South Dakota Seeking Criminal Justice Reform (Updated February 13, 2013)
Date:  01-18-2013

Diverting hundreds of non-violent offenders to special courts is expected to save the state millions of dollars
According to South Dakota Governor Dennis Daugaard’s office, the South Dakota prison population grew from 600 in 1980 to 3,600 last year, a growth of 500 percent. At that rate, according to Daugaard, by 2022 the state will incarcerate 4,500 at a cost of $224million.

In July of last year, Daugaard put together a bi-partisan work group to investigate ways that the state could improve its criminal justice system and reduce costs without compromising public safety.

Realizing that approximately 80 percent of South Dakota’s prisoners were non-violent offenders, and of that number the majority were convicted on drug or alcohol charges, the work group recommended that instead of building two new prisons, tax payer dollars would be better spent on treatment programs for alcohol and substance abusers. “Intensive supervision” will be put in place for those individuals who are not sent to prison, as well as those who are paroled. Drug and alcohol courts are expected to help keep the prison population down, while plugging in defendants to treatment programs. Veterans and tribal members will also be referred to special courts designed to help divert members of both groups from prison.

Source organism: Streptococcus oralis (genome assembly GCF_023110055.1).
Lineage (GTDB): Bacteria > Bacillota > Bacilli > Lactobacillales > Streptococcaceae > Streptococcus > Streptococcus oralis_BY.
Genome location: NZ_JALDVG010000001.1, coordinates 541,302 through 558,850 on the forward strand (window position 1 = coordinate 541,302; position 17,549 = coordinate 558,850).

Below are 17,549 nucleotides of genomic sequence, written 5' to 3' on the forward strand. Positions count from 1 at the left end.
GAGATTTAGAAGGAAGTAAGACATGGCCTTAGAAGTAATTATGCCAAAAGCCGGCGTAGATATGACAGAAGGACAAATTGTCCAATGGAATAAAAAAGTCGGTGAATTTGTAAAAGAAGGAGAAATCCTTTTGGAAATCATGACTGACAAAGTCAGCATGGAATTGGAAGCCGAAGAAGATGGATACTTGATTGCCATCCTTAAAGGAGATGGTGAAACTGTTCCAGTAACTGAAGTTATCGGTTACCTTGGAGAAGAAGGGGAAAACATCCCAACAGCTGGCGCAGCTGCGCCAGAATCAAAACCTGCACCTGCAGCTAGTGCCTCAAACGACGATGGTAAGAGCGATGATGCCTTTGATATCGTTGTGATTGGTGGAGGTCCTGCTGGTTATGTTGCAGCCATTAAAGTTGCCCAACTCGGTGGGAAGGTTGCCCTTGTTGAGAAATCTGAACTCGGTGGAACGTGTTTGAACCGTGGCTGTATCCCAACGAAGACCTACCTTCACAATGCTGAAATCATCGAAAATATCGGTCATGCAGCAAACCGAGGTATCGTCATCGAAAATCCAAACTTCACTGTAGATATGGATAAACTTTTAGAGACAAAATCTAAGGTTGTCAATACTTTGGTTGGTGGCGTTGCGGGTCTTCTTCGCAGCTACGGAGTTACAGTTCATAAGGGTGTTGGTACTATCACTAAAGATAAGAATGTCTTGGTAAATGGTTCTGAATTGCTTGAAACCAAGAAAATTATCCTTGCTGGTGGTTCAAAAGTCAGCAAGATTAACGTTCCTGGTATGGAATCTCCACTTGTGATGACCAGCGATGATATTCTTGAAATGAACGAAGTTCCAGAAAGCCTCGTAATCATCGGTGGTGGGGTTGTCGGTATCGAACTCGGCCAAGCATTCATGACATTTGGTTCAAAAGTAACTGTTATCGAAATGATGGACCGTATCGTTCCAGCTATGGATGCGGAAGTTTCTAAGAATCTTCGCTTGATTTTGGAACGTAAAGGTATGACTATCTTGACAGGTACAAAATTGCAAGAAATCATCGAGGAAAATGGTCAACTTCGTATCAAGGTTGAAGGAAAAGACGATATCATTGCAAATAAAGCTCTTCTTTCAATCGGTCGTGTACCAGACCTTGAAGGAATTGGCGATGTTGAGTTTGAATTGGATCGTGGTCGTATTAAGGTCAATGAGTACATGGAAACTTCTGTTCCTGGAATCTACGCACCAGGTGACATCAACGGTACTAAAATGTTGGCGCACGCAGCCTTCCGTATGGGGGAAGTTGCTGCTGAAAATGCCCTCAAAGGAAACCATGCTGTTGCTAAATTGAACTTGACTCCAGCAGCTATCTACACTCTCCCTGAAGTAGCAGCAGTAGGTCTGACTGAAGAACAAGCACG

SB70, the proposed bill for implementing the changes to the state’s criminal justice system is expected to be heard by the state’s senate later this month. The cost of the proposed reform would be approximately $8 million, over the next 3 – 5 years. It was originally expected to cost $6 million. Supporters of the bill say that the cost is worth it and is expected to save millions of dollars in the future.

Update: Calling it " agreat day for South Dakota," Governor Dennis Daugaard signed SB70 into law on February 6.

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